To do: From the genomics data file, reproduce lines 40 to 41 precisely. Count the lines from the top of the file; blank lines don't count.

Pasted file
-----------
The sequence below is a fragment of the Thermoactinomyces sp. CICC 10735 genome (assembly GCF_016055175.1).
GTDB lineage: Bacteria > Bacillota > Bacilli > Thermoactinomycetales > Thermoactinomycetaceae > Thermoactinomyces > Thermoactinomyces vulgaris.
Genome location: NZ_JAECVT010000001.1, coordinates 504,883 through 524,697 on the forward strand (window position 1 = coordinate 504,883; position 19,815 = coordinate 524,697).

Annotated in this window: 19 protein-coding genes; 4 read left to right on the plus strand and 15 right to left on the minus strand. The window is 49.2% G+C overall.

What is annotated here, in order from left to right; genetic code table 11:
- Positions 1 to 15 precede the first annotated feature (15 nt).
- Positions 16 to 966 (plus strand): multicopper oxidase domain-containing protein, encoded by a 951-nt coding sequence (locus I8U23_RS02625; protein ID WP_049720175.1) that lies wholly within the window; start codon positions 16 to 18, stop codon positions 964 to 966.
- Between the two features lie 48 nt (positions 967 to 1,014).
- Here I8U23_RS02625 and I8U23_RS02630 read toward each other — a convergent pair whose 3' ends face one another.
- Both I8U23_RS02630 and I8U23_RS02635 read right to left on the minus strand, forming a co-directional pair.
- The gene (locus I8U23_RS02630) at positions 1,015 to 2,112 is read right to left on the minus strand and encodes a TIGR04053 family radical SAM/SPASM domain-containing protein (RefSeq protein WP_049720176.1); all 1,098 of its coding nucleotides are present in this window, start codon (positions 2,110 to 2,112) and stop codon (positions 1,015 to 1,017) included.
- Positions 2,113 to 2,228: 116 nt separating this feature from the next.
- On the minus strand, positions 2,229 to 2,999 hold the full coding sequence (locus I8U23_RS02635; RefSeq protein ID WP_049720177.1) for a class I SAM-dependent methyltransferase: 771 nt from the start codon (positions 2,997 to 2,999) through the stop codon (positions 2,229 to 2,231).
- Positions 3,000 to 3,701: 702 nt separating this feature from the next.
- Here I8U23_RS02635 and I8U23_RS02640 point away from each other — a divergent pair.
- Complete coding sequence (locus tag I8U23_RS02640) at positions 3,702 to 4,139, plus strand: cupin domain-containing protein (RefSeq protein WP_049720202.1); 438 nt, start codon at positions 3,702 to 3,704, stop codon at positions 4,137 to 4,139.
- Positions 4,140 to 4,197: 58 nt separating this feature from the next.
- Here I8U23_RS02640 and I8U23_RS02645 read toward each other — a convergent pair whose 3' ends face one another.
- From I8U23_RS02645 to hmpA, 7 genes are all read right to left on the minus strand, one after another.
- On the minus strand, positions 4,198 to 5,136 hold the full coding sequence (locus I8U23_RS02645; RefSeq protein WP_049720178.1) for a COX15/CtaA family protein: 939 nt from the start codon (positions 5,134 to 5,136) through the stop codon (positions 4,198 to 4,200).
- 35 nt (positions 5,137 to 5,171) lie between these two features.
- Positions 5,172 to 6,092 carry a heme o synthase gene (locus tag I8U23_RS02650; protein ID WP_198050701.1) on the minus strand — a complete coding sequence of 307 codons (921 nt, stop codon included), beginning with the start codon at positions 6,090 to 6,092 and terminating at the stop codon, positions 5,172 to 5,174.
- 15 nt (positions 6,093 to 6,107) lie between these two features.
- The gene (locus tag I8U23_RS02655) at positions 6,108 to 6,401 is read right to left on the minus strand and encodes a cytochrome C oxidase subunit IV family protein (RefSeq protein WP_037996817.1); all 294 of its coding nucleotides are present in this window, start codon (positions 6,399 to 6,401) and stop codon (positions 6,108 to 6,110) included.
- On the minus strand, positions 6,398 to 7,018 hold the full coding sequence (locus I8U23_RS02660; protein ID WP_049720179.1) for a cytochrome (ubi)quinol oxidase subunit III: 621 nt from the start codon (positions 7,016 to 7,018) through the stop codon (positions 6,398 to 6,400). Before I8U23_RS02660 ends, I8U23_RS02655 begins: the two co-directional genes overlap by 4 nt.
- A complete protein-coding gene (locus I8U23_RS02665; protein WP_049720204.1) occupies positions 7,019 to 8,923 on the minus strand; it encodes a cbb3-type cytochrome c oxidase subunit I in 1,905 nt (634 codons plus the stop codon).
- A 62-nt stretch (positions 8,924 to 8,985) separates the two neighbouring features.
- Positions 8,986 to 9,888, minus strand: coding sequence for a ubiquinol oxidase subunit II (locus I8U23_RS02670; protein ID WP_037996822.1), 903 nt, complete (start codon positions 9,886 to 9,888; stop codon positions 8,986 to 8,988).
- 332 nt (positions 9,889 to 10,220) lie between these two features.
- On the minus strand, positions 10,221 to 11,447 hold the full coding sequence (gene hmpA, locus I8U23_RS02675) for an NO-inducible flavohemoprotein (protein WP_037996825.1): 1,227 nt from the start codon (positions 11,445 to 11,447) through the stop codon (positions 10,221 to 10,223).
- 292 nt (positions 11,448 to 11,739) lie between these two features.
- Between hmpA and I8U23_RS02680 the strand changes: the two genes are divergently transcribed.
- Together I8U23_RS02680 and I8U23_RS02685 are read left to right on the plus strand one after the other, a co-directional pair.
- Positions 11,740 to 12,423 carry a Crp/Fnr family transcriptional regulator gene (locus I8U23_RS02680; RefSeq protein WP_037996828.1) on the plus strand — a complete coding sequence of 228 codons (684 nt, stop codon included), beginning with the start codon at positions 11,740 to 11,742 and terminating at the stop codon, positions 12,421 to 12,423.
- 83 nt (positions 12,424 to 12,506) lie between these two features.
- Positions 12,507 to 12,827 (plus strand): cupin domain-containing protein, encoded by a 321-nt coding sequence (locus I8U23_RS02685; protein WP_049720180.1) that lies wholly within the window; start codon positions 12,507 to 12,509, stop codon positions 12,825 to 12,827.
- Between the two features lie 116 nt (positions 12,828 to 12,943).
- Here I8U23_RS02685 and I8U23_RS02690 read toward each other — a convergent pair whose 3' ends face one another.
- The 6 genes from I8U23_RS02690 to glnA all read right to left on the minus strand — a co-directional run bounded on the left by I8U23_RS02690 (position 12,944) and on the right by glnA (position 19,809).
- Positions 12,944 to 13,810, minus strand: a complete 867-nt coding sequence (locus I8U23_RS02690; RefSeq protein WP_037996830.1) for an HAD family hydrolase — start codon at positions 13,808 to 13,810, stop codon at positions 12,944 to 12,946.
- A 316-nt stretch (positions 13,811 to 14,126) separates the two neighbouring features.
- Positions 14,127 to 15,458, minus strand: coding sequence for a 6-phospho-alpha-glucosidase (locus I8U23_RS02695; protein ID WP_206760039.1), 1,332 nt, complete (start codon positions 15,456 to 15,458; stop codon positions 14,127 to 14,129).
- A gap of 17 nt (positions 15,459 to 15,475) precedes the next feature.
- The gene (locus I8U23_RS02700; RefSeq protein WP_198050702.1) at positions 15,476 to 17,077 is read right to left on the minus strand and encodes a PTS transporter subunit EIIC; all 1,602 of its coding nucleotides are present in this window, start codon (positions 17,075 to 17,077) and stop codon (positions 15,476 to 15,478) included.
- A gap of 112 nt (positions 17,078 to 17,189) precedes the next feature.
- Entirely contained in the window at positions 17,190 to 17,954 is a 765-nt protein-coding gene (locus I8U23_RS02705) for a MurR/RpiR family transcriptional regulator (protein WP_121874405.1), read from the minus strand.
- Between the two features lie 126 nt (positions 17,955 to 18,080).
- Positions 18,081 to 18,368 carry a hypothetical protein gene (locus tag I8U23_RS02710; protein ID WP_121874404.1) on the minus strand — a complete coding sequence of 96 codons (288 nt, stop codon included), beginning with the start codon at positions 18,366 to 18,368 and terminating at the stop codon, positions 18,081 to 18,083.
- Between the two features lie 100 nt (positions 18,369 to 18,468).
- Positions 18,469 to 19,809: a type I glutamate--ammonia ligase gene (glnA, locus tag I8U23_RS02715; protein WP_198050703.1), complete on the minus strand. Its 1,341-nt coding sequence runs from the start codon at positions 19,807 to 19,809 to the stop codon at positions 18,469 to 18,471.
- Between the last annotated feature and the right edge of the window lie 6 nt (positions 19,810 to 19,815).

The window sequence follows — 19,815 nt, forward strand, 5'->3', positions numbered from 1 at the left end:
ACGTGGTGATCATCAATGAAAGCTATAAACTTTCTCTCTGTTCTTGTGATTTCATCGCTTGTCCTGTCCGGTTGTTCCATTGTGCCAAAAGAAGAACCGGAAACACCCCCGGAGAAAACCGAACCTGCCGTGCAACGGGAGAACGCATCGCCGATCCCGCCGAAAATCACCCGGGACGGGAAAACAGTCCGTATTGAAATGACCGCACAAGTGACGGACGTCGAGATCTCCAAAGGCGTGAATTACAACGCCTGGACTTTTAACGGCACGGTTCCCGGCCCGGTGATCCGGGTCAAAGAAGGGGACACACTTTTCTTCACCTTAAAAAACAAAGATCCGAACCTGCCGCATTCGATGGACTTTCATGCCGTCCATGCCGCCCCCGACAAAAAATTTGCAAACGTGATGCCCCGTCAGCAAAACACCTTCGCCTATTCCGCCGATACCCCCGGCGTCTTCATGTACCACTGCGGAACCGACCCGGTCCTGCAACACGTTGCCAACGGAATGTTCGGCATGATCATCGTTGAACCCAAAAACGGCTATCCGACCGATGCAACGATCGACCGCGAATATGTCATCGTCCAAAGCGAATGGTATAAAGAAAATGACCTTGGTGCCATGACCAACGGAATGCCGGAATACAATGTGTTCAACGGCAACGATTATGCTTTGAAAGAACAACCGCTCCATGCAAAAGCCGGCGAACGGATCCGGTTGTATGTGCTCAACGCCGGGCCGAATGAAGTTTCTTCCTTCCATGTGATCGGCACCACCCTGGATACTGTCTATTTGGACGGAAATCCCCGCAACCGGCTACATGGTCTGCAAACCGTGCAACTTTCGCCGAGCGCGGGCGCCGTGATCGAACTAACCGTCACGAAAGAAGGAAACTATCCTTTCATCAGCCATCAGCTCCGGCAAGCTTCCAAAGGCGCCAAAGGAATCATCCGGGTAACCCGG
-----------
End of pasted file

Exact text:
- Positions 12,944 to 13,810, minus strand: a complete 867-nt coding sequence (locus I8U23_RS02690; RefSeq protein WP_037996830.1) for an HAD family hydrolase — start codon at positions 13,808 to 13,810, stop codon at positions 12,944 to 12,946.
- A 316-nt stretch (positions 13,811 to 14,126) separates the two neighbouring features.